This month, we’re heading outdoors with the best drinks for the backyard, beach, and beyond. In Take It Outside, we’re exploring our favorite local spots and far-flung destinations that make summer the ultimate season for elevated drinking.
As the days stretch longer, the sun shines brighter and hotter. And with this season comes delicious, light, and fresh cocktails. Whether you prefer to celebrate the warmth with frozen concoctions or bask in the fun with fruity tiki drinks, there are plenty of libations that are sure to satisfy your summeriest of cravings.
The Lynchburg Lemonade
In the summer, cooling off with a cold glass of lemonade is second nature. And boozy versions are no exception. This Southern classic is made with Jack Daniel’s Tennessee Whiskey, orange liqueur, freshly squeezed lemon juice, and your choice of lemon-lime soda. Top it off with some ice, and garnish with a lemon wedge for a sweet touch.
The Frozen Daiquiri
The simple-yet-refreshing Daiquiri is a summer staple. Add a frozen element to the mix, and you have something even more satisfying. To make one, add rum, simple syrup, and lime juice to a blender. Combine these ingredients with 3 to 4 ice cubes, and garnish with a lime wheel to enjoy a drink that was often served to the famed novelist Ernest Hemingway.
The Mai Tai
This classic Caribbean tiki drink originally used a 17-year-aged Jamaican rum as its base. Today, many bartenders veer from tradition by using other rum blends to create this fan favorite. To make one, add rum, lime juice, orgeat syrup, an orange liqueur, and a mint sprig. Shake the ingredients with crushed ice, and pour into a double rocks glass for a smooth finish.
The Rum Runner
This Prohibition-era cocktail is an ode to “rum-running” captains who illegally transported bottles of liquor from the islands of Bimini to Florida. To make one, combine light and dark rum, banana and blackberry liqueurs, orange juice, pineapple juice, and a splash of Grenadine. Shake until cold, and serve into a hurricane glass. Top it off with an orange and cherry garnish, and let this cocktail transport you to an island.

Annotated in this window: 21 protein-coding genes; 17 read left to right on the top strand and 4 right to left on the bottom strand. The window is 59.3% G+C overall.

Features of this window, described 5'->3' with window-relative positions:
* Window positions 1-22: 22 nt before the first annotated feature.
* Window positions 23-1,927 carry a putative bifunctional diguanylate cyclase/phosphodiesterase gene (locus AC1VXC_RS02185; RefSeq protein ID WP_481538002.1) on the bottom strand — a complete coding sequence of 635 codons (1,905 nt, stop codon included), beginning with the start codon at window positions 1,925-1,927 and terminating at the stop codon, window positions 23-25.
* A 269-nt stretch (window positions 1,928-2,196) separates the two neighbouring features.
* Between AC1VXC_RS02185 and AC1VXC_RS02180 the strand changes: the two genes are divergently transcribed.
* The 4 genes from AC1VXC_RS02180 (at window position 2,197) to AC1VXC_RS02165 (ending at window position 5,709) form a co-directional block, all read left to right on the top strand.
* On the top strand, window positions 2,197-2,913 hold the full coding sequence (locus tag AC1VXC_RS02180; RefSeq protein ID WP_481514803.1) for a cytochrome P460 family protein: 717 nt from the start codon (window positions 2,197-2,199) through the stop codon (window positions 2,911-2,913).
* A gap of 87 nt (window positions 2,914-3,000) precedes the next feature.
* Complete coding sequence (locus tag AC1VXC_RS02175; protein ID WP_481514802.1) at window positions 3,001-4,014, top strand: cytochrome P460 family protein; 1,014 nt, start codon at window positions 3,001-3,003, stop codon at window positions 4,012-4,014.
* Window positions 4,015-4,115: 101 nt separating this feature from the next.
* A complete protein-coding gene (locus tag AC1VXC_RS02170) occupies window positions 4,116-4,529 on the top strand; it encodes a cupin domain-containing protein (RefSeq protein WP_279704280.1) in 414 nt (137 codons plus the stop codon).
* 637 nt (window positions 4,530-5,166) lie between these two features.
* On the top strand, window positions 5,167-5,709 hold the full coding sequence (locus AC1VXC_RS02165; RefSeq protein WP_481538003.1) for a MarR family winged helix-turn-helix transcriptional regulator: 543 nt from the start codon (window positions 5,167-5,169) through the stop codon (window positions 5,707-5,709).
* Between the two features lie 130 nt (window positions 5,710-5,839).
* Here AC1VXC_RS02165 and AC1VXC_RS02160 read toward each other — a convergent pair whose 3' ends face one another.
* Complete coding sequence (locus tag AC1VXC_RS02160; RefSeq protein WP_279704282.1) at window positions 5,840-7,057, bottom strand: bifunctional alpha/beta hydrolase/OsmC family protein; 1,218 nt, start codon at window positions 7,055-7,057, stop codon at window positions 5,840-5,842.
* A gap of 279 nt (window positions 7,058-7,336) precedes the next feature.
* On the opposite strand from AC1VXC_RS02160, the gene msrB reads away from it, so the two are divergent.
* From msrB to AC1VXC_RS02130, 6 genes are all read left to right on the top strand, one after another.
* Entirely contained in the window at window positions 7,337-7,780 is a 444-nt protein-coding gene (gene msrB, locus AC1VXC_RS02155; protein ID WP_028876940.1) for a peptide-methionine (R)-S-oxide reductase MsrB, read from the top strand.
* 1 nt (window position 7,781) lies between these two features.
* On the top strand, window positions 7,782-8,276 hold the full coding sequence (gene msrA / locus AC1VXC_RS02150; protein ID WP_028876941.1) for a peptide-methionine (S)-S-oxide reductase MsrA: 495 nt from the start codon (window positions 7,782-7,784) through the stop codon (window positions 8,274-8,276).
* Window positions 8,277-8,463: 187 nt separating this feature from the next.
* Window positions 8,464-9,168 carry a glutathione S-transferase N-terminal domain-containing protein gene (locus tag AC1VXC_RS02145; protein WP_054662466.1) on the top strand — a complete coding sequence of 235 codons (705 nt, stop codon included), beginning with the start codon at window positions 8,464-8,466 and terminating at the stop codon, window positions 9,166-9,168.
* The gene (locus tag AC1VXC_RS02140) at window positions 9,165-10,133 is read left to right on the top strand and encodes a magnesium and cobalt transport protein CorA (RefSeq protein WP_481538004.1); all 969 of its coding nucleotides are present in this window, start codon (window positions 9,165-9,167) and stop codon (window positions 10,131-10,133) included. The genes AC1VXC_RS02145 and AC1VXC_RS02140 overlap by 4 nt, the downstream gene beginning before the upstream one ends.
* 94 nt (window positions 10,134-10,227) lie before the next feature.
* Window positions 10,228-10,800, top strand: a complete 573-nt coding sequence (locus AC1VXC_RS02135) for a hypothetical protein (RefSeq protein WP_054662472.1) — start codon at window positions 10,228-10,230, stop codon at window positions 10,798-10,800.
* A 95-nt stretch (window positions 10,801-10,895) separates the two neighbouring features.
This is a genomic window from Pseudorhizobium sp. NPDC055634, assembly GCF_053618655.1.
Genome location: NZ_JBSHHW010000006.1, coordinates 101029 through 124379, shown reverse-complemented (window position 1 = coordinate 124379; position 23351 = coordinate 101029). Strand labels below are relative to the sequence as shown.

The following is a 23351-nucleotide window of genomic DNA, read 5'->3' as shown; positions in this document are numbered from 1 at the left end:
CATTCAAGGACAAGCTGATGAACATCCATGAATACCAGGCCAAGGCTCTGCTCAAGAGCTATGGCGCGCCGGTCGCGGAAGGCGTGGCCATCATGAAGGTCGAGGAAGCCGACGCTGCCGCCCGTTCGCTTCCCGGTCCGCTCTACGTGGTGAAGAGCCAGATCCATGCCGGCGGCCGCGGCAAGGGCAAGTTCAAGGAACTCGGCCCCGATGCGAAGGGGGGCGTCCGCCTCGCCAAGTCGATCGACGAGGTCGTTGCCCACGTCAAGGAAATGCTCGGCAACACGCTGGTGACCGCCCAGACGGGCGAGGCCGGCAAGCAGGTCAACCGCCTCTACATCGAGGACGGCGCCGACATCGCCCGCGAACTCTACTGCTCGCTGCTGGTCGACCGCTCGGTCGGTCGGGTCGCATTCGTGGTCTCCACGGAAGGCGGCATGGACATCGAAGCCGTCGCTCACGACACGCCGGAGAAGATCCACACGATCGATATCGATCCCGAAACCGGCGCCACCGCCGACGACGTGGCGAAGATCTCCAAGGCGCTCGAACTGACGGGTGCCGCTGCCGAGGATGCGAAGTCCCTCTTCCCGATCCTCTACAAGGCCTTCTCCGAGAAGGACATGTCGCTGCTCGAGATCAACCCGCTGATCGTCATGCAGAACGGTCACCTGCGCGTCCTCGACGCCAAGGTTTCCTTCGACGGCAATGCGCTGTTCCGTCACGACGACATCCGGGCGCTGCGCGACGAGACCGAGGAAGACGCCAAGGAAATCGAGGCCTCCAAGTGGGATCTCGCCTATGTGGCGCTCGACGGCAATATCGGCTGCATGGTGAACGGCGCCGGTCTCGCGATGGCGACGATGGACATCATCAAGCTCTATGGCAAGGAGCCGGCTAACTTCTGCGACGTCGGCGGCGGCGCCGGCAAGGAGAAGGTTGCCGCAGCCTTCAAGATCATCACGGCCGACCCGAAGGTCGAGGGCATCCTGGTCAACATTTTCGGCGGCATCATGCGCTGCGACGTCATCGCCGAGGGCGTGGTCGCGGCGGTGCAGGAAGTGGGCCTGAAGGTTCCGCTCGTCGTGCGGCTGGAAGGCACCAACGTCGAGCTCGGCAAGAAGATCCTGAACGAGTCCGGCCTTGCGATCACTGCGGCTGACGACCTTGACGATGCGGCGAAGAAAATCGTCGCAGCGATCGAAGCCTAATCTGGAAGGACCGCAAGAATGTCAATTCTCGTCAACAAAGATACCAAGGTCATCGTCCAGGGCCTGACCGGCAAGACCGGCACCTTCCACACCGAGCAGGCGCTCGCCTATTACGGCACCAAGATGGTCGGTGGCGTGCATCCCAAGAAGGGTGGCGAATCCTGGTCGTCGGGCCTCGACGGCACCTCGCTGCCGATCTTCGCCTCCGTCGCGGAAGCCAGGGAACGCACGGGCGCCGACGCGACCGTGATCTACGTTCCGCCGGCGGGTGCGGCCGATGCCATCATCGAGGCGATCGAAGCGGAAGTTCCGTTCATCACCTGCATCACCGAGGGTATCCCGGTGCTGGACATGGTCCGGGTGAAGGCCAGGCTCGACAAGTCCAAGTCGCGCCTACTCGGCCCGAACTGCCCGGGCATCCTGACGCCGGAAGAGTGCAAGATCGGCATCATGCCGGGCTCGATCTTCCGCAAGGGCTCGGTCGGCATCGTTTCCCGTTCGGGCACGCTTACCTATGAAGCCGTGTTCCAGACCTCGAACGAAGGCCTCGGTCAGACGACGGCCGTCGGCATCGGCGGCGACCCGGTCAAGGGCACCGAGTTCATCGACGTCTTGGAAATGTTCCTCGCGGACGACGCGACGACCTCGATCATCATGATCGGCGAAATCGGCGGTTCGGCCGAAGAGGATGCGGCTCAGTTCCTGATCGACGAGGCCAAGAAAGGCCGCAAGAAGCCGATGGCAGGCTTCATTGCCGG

The Salty Dog
This cocktail is here to help you simmer down on the dog days of summer. The Salty Dog is a riff on the vodka-based Greyhound cocktail, famously served at Greyhound bus stations in the 1940s — the only difference is a salted rim. To make one, add vodka or gin and grapefruit juice to a highball glass and garnish with a grapefruit slice. Oh, don’t forget to salt the rim in a highball glass. When it comes time for cooling off, the Salty Dog is man’s best friend.
The Strawberry Daiquiri
Jennifer Cox, an American engineer working in Cuba, must have seen the appeal of strawberry-flavored drinks when she created this classic cocktail. However, we credit Lucius Johnson for bringing the recipe stateside — especially to the Astor Hotel, a prestigious bar in New York in the 1910s. To make one, blend rum, simple syrup, lime juice, and four chopped strawberries with four or five ice cubes. Serve the mixture in a coupe glass with a strawberry or lime wheel garnish.
The Bubby’s Watermelon Margarita
The pairing of watermelon and ginger is pure bliss in a Margarita. To make one, add a premium tequila of your choice, watermelon juice, lime juice, Cointreau liqueur, and agave syrup to a shaker. Shake until cold, serve in a Margarita glass with a half-salted rim, and garnish with a watermelon slice.
The Watermelon Spritz
For spritz fans looking to shake things up, this cocktail is a summer must-have. Steve Gleich, restaurant bar manager at Gibsons Italia, had a unique source of inspiration for this cocktail: a day at the spa. To make one, add watermelon juice, blanco tequila, aloe liqueur, grenadine, dry sparkling rosé, lemon juice, and a mint garnish. Pour this cocktail into a red wine glass over ice, and relax.
The Gin Gin Mule
This cocktail, famously created by legendary mixologist Audrey Saunders, is a cousin of the Moscow Mule. Yet, unlike the vodka-based Mule, this cocktail employs fine gin as its base. To make one, shake and muddle together fine gin, ginger beer, lime juice, simple syrup, and six sprigs of mint. Serve it up in a highball glass, and garnish with mint leaves.